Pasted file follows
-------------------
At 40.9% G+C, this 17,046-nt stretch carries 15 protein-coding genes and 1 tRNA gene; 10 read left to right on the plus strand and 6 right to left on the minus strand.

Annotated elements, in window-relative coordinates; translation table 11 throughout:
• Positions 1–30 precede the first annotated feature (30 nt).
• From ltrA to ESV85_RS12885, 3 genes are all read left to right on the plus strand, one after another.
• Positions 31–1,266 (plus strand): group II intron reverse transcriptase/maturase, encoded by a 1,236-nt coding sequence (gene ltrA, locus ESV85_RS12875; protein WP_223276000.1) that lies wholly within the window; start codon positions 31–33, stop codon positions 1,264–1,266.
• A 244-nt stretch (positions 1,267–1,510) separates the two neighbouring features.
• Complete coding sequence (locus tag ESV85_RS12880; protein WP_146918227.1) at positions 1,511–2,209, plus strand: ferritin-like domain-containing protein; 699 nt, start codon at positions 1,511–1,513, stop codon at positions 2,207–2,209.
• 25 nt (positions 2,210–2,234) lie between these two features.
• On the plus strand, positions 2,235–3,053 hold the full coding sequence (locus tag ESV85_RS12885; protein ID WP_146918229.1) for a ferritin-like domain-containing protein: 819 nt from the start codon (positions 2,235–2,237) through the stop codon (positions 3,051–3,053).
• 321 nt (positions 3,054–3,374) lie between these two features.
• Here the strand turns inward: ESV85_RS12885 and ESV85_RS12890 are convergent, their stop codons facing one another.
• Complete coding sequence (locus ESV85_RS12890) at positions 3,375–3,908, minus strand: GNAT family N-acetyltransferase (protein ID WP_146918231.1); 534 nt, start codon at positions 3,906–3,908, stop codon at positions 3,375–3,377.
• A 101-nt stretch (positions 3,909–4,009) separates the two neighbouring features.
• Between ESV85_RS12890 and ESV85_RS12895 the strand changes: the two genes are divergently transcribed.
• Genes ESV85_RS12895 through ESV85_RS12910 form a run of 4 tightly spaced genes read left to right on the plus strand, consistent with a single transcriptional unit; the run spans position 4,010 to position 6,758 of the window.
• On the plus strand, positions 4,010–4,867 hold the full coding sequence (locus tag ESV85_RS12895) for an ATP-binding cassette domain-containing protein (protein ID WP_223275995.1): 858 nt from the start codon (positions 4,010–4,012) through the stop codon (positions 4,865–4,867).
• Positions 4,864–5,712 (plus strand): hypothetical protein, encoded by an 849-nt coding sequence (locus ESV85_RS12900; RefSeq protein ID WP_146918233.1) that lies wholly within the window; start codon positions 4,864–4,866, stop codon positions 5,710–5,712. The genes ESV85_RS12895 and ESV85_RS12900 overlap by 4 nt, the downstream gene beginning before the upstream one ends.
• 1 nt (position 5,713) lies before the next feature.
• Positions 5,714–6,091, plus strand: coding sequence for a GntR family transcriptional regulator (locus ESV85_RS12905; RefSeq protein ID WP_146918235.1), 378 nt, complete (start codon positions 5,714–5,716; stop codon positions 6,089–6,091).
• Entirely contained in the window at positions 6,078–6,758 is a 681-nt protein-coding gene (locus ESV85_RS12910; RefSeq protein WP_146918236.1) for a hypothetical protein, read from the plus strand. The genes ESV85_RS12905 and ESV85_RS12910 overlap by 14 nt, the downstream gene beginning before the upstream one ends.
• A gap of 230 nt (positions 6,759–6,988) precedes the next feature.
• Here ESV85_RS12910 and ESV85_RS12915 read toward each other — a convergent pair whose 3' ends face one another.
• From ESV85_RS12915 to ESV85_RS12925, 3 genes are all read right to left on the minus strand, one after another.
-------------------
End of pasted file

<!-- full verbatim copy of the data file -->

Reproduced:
At 40.9% G+C, this 17,046-nt stretch carries 15 protein-coding genes and 1 tRNA gene; 10 read left to right on the plus strand and 6 right to left on the minus strand.

Annotated elements, in window-relative coordinates; translation table 11 throughout:
• Positions 1–30 precede the first annotated feature (30 nt).
• From ltrA to ESV85_RS12885, 3 genes are all read left to right on the plus strand, one after another.
• Positions 31–1,266 (plus strand): group II intron reverse transcriptase/maturase, encoded by a 1,236-nt coding sequence (gene ltrA, locus ESV85_RS12875; protein WP_223276000.1) that lies wholly within the window; start codon positions 31–33, stop codon positions 1,264–1,266.
• A 244-nt stretch (positions 1,267–1,510) separates the two neighbouring features.
• Complete coding sequence (locus tag ESV85_RS12880; protein WP_146918227.1) at positions 1,511–2,209, plus strand: ferritin-like domain-containing protein; 699 nt, start codon at positions 1,511–1,513, stop codon at positions 2,207–2,209.
• 25 nt (positions 2,210–2,234) lie between these two features.
• On the plus strand, positions 2,235–3,053 hold the full coding sequence (locus tag ESV85_RS12885; protein ID WP_146918229.1) for a ferritin-like domain-containing protein: 819 nt from the start codon (positions 2,235–2,237) through the stop codon (positions 3,051–3,053).
• 321 nt (positions 3,054–3,374) lie between these two features.
• Here the strand turns inward: ESV85_RS12885 and ESV85_RS12890 are convergent, their stop codons facing one another.
• Complete coding sequence (locus ESV85_RS12890) at positions 3,375–3,908, minus strand: GNAT family N-acetyltransferase (protein ID WP_146918231.1); 534 nt, start codon at positions 3,906–3,908, stop codon at positions 3,375–3,377.
• A 101-nt stretch (positions 3,909–4,009) separates the two neighbouring features.
• Between ESV85_RS12890 and ESV85_RS12895 the strand changes: the two genes are divergently transcribed.
• Genes ESV85_RS12895 through ESV85_RS12910 form a run of 4 tightly spaced genes read left to right on the plus strand, consistent with a single transcriptional unit; the run spans position 4,010 to position 6,758 of the window.
• On the plus strand, positions 4,010–4,867 hold the full coding sequence (locus tag ESV85_RS12895) for an ATP-binding cassette domain-containing protein (protein ID WP_223275995.1): 858 nt from the start codon (positions 4,010–4,012) through the stop codon (positions 4,865–4,867).
• Positions 4,864–5,712 (plus strand): hypothetical protein, encoded by an 849-nt coding sequence (locus ESV85_RS12900; RefSeq protein ID WP_146918233.1) that lies wholly within the window; start codon positions 4,864–4,866, stop codon positions 5,710–5,712. The genes ESV85_RS12895 and ESV85_RS12900 overlap by 4 nt, the downstream gene beginning before the upstream one ends.
• 1 nt (position 5,713) lies before the next feature.
• Positions 5,714–6,091, plus strand: coding sequence for a GntR family transcriptional regulator (locus ESV85_RS12905; RefSeq protein ID WP_146918235.1), 378 nt, complete (start codon positions 5,714–5,716; stop codon positions 6,089–6,091).
• Entirely contained in the window at positions 6,078–6,758 is a 681-nt protein-coding gene (locus ESV85_RS12910; RefSeq protein WP_146918236.1) for a hypothetical protein, read from the plus strand. The genes ESV85_RS12905 and ESV85_RS12910 overlap by 14 nt, the downstream gene beginning before the upstream one ends.
• A gap of 230 nt (positions 6,759–6,988) precedes the next feature.
• Here ESV85_RS12910 and ESV85_RS12915 read toward each other — a convergent pair whose 3' ends face one another.
• From ESV85_RS12915 to ESV85_RS12925, 3 genes are all read right to left on the minus strand, one after another.